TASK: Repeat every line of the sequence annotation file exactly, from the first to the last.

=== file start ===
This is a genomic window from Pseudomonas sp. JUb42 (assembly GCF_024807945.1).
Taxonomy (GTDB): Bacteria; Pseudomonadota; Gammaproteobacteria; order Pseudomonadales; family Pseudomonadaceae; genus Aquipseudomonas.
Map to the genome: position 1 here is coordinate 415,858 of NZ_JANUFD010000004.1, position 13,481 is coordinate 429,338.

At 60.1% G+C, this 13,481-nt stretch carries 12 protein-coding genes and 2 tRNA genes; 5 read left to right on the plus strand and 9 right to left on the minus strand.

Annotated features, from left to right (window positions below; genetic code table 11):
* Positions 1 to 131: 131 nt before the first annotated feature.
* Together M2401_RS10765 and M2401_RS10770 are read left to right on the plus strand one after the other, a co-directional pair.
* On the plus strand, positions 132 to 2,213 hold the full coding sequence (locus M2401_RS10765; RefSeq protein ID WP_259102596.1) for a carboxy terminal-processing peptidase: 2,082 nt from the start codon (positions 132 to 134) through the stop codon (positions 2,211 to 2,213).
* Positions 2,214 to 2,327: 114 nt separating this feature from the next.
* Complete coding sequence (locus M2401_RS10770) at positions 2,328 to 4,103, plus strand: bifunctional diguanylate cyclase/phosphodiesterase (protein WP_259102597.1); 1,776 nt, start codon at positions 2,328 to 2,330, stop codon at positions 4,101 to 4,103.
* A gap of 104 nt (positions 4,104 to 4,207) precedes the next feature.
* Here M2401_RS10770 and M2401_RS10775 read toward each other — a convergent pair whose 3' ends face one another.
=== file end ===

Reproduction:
This is a genomic window from Pseudomonas sp. JUb42 (assembly GCF_024807945.1).
Taxonomy (GTDB): Bacteria; Pseudomonadota; Gammaproteobacteria; order Pseudomonadales; family Pseudomonadaceae; genus Aquipseudomonas.
Map to the genome: position 1 here is coordinate 415,858 of NZ_JANUFD010000004.1, position 13,481 is coordinate 429,338.

At 60.1% G+C, this 13,481-nt stretch carries 12 protein-coding genes and 2 tRNA genes; 5 read left to right on the plus strand and 9 right to left on the minus strand.

Annotated features, from left to right (window positions below; genetic code table 11):
* Positions 1 to 131: 131 nt before the first annotated feature.
* Together M2401_RS10765 and M2401_RS10770 are read left to right on the plus strand one after the other, a co-directional pair.
* On the plus strand, positions 132 to 2,213 hold the full coding sequence (locus M2401_RS10765; RefSeq protein ID WP_259102596.1) for a carboxy terminal-processing peptidase: 2,082 nt from the start codon (positions 132 to 134) through the stop codon (positions 2,211 to 2,213).
* Positions 2,214 to 2,327: 114 nt separating this feature from the next.
* Complete coding sequence (locus M2401_RS10770) at positions 2,328 to 4,103, plus strand: bifunctional diguanylate cyclase/phosphodiesterase (protein WP_259102597.1); 1,776 nt, start codon at positions 2,328 to 2,330, stop codon at positions 4,101 to 4,103.
* A gap of 104 nt (positions 4,104 to 4,207) precedes the next feature.
* Here M2401_RS10770 and M2401_RS10775 read toward each other — a convergent pair whose 3' ends face one another.